Noah Wotherspoon has been immersed in the blues and mesmerizing audiences with his soulful guitar playing since he was a teenager. Wotherspoon and his band have earned top honors at the International Blues Challenge. This year, the band released its debut studio album entitled “Mystic Mud,” which was selected by the Cincy Blues Society as the Best Self-Produced CD for entry into the 2016 IBCs. The release was was presented a “Jimi Award” for Best Blues/Rock Album of the Year by Blues411. Wotherspoon and his band will take the Electric Blues Stage (presented by Benchmark Bank) at the 18th Annual Creekside Blues & Jazz Festival in Gahanna, Ohio at 9:30 pm on Friday, June 17. We interviewed Noah to learn more about his blues journey.
When did you discover your passion for music?
I started playing guitar at the age of 11 and was out playing gigs when I was 13. From early on, I was attracted to music and just naturally became more & more immersed. Music has been a vehicle to meet a lot of beautiful people and led to experiences I couldn’t have imagined. It’s served as a medium to be creative and grow spiritually.. not too mention it’s also been a lot of fun and therapeutic.
What influenced you in the beginning?
Music was always around. My mom would listen to a lot of 50’s rock n’ roll and reggae. Around the time I was 10 years old, my older brother Adam’s best friend started bringing over recordings of Stevie Ray Vaughan and other guitar-oriented music to the house. I remember it was around that time I felt a burning desire to get a guitar. When I was growing up, my mom always had a lot books/classic literature on the shelves, and I think that would end up informing and inspiring a lot of my song-writing and creative endeavors down the road.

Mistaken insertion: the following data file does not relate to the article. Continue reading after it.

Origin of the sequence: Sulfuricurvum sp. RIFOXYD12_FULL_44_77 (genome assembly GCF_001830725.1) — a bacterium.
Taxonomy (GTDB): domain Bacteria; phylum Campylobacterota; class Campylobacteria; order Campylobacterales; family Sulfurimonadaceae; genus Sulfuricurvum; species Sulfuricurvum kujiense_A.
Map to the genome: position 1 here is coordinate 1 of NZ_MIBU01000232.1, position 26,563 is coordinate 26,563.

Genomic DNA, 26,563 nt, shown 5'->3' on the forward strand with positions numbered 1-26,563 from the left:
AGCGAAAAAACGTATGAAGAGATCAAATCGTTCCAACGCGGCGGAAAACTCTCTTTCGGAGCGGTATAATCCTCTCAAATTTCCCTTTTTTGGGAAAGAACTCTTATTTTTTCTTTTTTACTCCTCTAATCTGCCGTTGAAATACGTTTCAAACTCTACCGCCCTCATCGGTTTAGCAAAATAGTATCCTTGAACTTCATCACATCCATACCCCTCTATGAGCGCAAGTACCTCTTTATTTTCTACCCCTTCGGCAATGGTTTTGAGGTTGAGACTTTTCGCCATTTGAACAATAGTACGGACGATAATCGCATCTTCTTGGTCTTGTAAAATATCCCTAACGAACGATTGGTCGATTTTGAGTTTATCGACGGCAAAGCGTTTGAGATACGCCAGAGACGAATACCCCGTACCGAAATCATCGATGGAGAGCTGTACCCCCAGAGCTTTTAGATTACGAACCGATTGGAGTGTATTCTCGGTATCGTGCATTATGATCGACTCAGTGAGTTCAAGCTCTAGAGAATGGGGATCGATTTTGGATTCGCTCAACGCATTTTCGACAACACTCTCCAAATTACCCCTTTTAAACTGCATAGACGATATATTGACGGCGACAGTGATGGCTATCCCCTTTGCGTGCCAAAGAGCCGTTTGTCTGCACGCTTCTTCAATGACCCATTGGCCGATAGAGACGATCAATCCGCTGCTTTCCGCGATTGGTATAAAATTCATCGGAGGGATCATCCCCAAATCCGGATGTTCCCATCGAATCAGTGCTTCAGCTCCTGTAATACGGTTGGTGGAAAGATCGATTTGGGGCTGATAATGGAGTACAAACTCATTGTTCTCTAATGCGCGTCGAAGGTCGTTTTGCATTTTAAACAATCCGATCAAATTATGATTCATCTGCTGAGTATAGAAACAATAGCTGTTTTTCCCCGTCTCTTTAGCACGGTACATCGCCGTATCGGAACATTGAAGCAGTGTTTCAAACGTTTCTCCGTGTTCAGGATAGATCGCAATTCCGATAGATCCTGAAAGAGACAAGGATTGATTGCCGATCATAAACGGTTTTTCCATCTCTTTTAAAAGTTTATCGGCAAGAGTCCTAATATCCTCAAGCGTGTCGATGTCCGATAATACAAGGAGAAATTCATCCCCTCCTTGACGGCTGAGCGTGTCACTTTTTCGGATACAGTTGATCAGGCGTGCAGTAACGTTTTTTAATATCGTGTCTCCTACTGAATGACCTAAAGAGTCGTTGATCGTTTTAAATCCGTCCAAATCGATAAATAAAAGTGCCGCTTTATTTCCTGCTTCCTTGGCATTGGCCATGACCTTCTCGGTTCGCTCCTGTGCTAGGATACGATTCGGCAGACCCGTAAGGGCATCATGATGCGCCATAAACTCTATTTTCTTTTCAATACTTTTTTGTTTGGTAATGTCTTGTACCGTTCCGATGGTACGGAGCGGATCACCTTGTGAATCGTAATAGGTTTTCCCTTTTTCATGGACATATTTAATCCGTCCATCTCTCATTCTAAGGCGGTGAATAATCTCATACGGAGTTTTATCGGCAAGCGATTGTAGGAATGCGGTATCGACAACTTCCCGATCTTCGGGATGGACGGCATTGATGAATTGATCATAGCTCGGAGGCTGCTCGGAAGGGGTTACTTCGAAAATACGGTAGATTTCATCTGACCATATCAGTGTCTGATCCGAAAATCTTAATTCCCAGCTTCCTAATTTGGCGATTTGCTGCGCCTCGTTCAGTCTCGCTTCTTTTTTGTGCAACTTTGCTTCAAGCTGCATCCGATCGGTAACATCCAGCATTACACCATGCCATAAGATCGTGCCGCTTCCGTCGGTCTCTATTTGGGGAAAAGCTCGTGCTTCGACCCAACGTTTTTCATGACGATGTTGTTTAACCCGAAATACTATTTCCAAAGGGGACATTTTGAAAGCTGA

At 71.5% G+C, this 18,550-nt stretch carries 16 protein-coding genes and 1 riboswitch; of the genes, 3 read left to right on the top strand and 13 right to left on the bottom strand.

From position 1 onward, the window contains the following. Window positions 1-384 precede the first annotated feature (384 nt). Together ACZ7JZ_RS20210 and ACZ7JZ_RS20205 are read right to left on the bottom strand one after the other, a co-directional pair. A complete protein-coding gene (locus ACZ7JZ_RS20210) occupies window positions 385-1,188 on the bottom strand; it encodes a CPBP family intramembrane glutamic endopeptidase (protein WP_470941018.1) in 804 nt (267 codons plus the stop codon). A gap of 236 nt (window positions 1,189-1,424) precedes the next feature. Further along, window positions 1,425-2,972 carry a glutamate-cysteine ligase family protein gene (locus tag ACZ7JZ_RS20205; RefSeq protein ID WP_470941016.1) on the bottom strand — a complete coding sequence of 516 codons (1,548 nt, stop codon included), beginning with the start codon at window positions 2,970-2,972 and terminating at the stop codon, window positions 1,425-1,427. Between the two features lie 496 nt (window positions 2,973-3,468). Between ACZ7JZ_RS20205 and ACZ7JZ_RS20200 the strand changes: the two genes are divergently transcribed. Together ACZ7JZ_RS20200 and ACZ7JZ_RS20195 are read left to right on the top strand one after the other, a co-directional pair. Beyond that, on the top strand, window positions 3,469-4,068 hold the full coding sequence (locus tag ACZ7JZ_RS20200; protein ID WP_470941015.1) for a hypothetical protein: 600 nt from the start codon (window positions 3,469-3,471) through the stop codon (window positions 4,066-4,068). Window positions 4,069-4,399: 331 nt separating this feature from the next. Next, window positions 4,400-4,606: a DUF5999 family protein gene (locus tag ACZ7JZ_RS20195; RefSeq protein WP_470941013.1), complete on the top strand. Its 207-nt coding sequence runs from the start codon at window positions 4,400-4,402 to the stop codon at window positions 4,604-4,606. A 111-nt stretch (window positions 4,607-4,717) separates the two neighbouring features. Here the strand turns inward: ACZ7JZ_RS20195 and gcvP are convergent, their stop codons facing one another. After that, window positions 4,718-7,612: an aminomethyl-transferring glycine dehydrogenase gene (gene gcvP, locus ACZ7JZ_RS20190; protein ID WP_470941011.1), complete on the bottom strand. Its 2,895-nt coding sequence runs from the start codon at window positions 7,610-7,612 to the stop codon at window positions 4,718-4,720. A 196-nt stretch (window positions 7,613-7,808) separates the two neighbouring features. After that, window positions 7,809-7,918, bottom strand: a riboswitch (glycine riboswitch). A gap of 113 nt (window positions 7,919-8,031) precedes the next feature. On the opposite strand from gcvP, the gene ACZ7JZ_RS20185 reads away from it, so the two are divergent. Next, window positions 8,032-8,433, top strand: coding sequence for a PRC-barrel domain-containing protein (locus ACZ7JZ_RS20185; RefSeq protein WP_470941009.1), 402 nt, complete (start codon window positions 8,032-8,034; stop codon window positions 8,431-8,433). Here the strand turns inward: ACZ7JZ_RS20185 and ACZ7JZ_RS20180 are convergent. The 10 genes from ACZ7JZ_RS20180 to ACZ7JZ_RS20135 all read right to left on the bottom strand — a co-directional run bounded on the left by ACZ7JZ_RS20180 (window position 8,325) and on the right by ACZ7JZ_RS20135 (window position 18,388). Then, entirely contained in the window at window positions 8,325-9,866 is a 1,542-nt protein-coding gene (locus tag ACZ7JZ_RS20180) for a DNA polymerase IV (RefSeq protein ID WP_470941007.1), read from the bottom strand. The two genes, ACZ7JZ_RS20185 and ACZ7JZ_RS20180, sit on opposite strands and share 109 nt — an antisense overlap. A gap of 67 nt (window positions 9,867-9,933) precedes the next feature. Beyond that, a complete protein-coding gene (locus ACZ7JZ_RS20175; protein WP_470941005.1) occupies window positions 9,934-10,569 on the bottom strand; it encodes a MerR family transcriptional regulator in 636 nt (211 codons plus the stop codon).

Who inspires you now?
Musically, my listening is all over the map. Lately, I’ve been paying closer to attention to the trail-blazing blues guitar players like Gatemouth Brown & Otis Rush, and trying to take a deeper look at the way they would phrase and speak with their instruments. I also listen to song-writers like Dylan, Neil Young and Townes Van Zandt. I like old movies and try to read as much as I can; right now I’m reading Joseph Campbell’s The Power of Myth which is really phenomenal. I try to fill my brain with a hodgepodge of imagery and ideas that I can hopefully channel into song-writing.
How would you describe your music?
All along, my music has always been rooted in the blues. Howlin’ Wolf, Muddy Waters, all the classic blues performers, the folklore & mystique surrounding the music. It’s what really pulled me in when I was first learning to play. Just the other day, “I Ain’t Superstitious” by the Wolf came on the radio. I still get transported to another dimension. Over the years, I’ve been introduced to a lot of different musical styles. I have a love for everything from the Beatles & Harry Nilsson, to world music and vintage country. In effect, that probably all goes into the hopper and my writing/guitar playing is a cross-pollination of things. It’s always been my hope to stay connected to my roots & the things my teachers generously showed me, and balance that with creativity and giving something new.